Krissie and I are driving from California to Virginia next week and are looking for some good driving music recommendations. We have four solid days to fill with music. What albums would you bring on your roadtrip?
California loves to put signs on dangerous thing. But when it's your home or office, it clashes a little bit with the welcome mat at the door. They almost turn going into a building into a gamble akin to hitchhiking. "Yeah you can come in, but if it doesn't crush you, it might kill you with the cancer."
It's being reported now that David Zucker is planning to "ice" Conan, keeping him off the air at any network, for the length of his Tonight Show contract, which is amazing. I don't think it would happen, and I would hate it if it did, but if it did actually happen here's what I would like to see (warning: this is ridiculous):
Conan gets iced, unable to have a show on any TV network, so he takes his show, in some form, to the Internet. Bringing celebrity and production value to the Internet attracts fans to view the show live, or watch back episodes as they are available. Advertisers flock to pay big money to be somehow involved with the show. In doing so, Conan becomes the model that proves TV networks are obsolete, the Internet replaces broadcasting as the primary source of video content, and eventually, crushed and out of a job, Zucker has to approach Conan to borrow money.
Totally unrealistic, I know, but I think it would be incredibly cool.
I've been reading a lot about how both China and Japan are having issues with their population. I think they are both incredible circumstances that highlight what is sure to be a more regular pattern of societies having to deal with the realities of a world forever changed by human civilization, population growth, technology, and changing definition on what constitutes a resource.
China's one child per couple policy has led to a preference for male heirs, causing Chinese couples abort female fetus', and all of that is catching up with them. They are reportedly going to be short by 29 million wives in 2020. The article thinks that this will mean an increase in cross generational relationships: young men marrying older women. But it also makes me wonder if it would be necessary to try to bring more female immigrants into the country somehow. Though I guess it'll probably resolve itself in less visible ways.
Japan is having an issue of their own, in that they can't get their young people to have kids. The video below is 28 minutes long, but it's really interesting and it does a great job of bringing the causes of this issue to life. I came away amazed at the unwillingness of the Japanese to ease immigration regulations to allow more people to move there, their unwillingness to have babies, yet total embrace of the idea that if they aren't going to have enough people in the workforce, they will just make robots and release them into society. It's like their entire country is impervious to the idea of the uncanny valley.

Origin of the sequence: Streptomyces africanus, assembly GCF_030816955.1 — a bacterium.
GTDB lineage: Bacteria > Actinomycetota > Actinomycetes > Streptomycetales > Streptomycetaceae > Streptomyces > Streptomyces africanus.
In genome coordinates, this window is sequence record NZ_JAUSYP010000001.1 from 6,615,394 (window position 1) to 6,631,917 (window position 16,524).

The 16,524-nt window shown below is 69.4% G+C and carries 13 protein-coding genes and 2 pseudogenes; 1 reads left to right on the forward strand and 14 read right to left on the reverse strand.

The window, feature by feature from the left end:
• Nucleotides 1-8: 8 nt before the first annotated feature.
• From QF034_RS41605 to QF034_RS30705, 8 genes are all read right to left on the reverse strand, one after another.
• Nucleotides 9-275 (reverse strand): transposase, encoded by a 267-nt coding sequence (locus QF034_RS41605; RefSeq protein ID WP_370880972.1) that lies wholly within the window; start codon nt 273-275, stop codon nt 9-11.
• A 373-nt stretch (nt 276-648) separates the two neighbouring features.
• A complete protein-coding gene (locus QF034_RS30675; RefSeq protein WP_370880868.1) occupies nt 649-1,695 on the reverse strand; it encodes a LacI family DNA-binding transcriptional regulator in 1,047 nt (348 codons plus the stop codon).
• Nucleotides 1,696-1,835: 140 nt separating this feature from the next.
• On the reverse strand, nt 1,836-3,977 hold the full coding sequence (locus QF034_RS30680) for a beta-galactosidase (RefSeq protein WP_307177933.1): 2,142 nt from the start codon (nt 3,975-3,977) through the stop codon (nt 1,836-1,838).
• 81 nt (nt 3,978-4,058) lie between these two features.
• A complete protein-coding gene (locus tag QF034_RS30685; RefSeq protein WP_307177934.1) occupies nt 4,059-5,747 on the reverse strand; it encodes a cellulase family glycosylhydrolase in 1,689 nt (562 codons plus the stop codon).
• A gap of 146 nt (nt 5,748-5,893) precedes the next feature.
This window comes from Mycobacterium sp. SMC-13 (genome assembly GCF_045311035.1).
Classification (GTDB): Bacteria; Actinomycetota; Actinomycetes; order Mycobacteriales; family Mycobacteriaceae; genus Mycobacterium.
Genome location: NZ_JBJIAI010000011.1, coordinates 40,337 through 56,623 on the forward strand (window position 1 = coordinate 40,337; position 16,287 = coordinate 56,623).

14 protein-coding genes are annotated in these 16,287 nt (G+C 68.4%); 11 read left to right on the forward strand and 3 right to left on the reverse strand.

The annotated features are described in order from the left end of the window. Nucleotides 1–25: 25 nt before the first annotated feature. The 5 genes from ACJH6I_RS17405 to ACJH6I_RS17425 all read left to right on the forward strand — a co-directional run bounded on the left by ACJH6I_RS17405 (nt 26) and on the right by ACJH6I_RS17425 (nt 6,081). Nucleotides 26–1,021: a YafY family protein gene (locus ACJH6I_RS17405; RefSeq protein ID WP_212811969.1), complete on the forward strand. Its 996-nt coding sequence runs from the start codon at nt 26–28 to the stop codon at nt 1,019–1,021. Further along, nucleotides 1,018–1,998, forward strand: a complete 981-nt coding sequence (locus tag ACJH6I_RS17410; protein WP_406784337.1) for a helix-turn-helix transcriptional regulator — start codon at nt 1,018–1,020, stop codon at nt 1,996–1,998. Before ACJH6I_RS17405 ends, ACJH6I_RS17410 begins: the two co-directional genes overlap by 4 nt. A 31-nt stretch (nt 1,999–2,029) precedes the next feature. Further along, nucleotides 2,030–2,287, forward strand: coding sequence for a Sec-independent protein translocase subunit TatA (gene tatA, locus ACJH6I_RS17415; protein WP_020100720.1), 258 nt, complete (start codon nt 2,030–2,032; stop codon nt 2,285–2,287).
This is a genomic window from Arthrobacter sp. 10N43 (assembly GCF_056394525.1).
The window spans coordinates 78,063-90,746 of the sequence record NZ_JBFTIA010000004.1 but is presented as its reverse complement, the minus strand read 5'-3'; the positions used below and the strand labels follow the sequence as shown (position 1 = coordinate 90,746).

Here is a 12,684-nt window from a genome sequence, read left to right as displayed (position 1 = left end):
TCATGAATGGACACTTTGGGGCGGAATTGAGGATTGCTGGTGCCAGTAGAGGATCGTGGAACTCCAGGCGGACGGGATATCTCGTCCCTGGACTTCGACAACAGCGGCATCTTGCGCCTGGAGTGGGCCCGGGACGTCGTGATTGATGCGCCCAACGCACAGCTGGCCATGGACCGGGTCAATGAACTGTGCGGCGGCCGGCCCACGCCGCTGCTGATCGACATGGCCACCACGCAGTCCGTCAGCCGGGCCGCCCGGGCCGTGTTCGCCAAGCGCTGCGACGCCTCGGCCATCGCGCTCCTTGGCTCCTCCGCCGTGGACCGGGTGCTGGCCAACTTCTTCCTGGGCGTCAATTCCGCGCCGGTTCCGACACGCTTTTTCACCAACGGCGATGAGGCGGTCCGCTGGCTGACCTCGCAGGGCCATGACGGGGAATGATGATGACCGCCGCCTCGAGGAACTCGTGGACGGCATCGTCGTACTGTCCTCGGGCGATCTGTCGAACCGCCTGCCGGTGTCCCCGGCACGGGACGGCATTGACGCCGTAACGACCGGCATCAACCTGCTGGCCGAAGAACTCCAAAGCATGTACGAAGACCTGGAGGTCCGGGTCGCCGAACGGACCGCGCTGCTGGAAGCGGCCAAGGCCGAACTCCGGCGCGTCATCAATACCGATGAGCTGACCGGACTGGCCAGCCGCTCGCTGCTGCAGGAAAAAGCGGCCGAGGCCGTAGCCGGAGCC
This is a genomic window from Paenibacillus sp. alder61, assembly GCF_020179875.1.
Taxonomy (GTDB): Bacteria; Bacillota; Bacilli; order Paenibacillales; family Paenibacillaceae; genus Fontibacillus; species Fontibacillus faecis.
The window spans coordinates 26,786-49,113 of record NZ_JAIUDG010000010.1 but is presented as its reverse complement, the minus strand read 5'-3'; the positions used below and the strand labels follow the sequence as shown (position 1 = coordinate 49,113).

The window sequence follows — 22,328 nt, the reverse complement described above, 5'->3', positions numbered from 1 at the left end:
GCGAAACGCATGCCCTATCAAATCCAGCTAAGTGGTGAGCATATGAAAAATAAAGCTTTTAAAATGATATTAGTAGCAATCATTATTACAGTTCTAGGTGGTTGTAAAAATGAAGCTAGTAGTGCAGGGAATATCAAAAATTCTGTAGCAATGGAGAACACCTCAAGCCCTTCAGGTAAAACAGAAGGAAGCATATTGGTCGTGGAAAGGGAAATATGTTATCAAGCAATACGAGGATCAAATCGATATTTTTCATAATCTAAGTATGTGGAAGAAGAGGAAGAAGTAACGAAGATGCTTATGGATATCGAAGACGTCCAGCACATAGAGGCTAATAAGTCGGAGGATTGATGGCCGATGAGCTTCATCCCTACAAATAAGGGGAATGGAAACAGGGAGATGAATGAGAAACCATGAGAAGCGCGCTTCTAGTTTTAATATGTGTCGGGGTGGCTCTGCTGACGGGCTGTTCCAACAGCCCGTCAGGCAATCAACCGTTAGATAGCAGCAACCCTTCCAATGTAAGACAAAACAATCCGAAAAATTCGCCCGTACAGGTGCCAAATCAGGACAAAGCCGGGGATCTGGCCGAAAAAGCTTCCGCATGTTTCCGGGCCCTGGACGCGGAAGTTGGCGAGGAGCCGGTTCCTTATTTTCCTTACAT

There's always been this idea that one day robots will live amongst us, but it's always seemed like a really far off, almost impossible thing, like flying cars and space travel. This sort of changes that in my mind. Not only is Japan consistently the most technologically forward country in the world, but now they have a real reason, survival, to fuel the drive to make robotic citizens a reality.
It'll be really interesting to watch these countries deal with their issues. and it'll also be interesting to watch as other countries look to them as models to learn from when facing their own problems. Has Japan proven to other eastern nations that westernization is a sure way to doom your way of life and eventually an entire people? Will other nations learn some lessons on population control from China's current problems? Kind of a strange world we've built.
Not sure if anyone is still hosting the Account Planning School of the Web, but it seems like these could be some compelling problems to work on.
Over the holidays I was given the opportunity to get schooled by my nine year old nephew at Madden football on Wii. I accepted the challenge, not only because I'm a good uncle, but also because I've been playing NCAA Football on Xbox and Playstation for a good decade.
Partially because I had to learn how passing on the Wii works, and partially because I never learned how to play defense. But I also got the impression that I lost because I was trying to play football, where as he was trying to take advantage of the patterns of a programmed piece of software. I was doing my best to use to proper football technique, while he was doing his best to take advantage of the game. I saw football, he saw the Matrix. He's a digital native.